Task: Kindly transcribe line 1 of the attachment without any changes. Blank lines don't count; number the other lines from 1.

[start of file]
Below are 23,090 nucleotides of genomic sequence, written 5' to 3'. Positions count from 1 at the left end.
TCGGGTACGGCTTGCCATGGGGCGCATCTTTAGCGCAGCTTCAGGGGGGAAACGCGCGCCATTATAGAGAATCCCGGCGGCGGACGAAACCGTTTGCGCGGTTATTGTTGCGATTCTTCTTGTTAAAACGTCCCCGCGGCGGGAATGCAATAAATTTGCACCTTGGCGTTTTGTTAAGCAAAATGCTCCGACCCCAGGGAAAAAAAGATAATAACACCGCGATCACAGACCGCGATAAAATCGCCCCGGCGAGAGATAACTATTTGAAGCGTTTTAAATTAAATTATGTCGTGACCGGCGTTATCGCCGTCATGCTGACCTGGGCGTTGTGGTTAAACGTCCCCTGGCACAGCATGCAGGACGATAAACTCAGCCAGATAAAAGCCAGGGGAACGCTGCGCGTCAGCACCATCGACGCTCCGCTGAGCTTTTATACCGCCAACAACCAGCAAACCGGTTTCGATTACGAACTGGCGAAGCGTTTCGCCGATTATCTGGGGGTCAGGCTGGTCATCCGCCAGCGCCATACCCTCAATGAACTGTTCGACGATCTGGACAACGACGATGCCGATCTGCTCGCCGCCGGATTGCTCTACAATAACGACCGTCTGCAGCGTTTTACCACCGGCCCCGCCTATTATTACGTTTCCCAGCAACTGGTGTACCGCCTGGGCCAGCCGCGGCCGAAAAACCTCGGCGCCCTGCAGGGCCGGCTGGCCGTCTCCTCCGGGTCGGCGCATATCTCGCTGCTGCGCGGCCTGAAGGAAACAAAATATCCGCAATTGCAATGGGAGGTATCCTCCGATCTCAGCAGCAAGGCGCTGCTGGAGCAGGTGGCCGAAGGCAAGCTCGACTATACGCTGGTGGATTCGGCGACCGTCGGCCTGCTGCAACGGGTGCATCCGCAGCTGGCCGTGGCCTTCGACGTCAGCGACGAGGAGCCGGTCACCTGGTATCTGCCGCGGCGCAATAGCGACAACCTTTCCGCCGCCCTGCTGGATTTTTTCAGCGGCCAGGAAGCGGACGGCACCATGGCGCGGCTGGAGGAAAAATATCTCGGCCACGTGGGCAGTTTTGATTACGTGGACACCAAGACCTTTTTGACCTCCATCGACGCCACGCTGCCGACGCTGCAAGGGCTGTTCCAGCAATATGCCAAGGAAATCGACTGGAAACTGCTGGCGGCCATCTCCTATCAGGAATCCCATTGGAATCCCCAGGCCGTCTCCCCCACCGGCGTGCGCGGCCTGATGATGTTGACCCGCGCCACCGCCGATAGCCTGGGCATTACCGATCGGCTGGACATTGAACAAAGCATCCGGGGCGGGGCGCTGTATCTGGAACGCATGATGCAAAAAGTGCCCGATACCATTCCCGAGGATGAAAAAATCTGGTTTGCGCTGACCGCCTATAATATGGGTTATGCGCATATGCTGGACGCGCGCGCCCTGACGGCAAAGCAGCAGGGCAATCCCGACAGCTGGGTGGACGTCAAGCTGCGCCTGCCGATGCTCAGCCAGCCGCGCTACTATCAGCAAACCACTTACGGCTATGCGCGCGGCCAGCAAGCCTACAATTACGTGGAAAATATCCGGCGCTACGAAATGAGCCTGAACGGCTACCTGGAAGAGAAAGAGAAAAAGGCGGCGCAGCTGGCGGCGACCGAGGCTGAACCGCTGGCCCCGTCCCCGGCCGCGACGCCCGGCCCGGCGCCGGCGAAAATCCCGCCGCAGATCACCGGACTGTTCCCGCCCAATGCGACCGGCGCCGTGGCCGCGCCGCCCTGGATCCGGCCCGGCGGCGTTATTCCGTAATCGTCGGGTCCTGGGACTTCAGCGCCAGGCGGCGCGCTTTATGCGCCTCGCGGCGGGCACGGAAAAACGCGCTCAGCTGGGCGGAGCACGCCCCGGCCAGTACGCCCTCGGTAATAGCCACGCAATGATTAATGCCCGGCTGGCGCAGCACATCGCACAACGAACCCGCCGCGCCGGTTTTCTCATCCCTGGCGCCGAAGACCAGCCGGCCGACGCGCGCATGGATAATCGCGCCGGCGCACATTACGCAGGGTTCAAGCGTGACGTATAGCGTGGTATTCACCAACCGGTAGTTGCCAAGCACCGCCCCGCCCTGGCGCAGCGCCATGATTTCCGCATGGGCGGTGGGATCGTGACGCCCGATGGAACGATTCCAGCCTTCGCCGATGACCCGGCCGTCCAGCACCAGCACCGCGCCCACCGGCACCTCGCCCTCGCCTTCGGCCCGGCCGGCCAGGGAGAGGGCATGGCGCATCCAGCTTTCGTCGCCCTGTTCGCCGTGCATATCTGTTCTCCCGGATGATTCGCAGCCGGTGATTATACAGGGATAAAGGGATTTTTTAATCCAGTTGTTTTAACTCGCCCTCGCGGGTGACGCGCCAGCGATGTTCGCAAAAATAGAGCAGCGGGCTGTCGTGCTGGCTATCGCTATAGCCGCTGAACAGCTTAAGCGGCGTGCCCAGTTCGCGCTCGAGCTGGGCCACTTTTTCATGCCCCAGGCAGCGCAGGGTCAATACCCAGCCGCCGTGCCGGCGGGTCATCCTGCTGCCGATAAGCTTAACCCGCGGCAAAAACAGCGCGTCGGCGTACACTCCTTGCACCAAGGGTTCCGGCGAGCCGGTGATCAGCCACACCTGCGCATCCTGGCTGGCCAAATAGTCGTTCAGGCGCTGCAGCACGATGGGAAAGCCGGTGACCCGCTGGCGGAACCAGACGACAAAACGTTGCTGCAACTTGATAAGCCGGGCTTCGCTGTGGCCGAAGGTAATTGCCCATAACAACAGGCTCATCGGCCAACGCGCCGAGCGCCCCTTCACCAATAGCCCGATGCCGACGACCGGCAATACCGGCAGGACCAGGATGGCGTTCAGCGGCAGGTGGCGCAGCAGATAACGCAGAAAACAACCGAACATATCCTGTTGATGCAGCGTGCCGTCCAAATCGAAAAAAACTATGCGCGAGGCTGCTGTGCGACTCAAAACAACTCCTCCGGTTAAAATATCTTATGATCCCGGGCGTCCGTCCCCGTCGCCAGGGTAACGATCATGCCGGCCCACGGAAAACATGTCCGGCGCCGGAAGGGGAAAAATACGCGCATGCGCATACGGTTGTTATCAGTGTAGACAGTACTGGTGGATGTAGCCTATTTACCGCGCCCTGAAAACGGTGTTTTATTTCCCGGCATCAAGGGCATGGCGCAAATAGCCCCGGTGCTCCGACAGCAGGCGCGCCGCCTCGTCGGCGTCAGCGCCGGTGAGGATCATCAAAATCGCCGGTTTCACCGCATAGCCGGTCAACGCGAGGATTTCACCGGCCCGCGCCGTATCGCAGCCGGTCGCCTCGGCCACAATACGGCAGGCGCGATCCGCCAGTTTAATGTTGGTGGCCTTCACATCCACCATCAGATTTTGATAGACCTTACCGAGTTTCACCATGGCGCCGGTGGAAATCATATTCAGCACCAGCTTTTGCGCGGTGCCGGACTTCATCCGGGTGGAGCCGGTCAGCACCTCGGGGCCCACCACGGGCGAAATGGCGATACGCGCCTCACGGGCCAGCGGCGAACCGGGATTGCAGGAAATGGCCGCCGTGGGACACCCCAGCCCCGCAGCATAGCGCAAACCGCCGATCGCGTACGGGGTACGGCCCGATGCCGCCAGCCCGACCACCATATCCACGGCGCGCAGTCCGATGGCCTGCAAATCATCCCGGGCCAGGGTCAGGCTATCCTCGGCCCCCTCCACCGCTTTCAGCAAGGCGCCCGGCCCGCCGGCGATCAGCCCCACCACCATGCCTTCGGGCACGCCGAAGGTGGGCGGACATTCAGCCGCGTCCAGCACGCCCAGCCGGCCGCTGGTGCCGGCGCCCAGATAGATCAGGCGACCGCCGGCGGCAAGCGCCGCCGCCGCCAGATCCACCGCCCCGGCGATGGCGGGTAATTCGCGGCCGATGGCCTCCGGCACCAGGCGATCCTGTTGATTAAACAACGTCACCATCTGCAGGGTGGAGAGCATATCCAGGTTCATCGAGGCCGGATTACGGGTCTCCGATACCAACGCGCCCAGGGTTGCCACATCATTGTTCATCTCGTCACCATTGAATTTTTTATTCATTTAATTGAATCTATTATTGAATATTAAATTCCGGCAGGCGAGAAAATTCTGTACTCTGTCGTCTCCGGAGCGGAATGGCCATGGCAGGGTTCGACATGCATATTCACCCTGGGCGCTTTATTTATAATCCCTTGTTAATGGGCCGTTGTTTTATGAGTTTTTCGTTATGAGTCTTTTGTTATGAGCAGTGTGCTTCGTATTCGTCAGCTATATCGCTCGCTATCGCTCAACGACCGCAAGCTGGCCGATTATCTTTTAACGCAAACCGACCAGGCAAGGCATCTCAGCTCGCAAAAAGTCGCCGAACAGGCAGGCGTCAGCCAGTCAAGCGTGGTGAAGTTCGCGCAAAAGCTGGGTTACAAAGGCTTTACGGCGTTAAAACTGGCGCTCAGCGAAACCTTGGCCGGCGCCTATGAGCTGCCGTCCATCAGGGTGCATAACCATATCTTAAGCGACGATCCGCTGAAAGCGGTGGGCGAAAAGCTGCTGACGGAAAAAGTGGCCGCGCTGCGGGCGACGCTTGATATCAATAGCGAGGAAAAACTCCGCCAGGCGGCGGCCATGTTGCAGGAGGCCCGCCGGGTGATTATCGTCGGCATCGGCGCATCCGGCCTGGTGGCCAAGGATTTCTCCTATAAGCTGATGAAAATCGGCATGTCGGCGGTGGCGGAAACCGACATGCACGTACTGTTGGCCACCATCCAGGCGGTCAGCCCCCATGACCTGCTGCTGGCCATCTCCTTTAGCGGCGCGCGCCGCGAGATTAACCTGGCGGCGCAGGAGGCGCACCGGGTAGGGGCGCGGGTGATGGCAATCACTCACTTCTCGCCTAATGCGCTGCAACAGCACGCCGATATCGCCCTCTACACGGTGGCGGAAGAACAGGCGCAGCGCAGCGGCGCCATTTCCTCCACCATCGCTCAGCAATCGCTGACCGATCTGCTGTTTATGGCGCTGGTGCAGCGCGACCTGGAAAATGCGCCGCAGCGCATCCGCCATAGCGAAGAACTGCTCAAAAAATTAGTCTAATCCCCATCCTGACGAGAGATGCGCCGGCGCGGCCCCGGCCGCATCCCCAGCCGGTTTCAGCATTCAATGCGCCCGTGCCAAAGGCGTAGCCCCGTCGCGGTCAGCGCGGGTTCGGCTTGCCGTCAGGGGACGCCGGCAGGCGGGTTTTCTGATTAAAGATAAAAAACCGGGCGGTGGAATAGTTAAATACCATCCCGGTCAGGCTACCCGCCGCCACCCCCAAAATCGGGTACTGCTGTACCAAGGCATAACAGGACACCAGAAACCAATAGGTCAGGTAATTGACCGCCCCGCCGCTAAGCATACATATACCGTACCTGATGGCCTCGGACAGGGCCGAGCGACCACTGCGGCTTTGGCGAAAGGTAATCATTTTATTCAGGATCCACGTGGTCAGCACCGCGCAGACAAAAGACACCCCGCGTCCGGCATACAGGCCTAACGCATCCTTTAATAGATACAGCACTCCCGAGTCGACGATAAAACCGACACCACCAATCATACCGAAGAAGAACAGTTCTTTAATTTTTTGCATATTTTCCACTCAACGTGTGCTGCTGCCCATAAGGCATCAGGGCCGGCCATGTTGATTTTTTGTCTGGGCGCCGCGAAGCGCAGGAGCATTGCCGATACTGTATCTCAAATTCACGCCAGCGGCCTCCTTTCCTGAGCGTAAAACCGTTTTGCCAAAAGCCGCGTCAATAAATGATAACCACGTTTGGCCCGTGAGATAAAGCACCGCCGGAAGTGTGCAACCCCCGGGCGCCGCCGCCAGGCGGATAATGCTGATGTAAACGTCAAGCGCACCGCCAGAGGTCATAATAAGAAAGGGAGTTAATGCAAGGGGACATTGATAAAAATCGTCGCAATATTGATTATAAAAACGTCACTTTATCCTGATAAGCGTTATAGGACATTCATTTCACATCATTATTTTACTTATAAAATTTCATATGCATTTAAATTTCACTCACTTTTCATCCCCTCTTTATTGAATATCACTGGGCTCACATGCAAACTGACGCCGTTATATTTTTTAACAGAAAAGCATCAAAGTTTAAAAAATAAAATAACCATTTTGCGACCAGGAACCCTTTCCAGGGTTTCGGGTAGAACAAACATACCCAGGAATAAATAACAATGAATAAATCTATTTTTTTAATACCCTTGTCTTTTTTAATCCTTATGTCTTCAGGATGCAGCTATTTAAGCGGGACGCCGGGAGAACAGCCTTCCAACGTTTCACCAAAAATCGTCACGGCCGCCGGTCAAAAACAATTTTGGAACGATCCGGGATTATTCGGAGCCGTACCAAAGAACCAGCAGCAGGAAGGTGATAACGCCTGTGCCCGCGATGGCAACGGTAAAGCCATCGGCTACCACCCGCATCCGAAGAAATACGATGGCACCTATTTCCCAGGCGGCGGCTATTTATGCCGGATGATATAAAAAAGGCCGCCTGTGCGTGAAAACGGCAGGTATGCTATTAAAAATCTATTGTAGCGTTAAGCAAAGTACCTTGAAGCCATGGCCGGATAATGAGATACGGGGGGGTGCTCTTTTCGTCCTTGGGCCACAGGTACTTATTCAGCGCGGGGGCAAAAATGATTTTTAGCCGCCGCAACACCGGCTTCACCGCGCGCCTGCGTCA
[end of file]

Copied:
Below are 23,090 nucleotides of genomic sequence, written 5' to 3'. Positions count from 1 at the left end.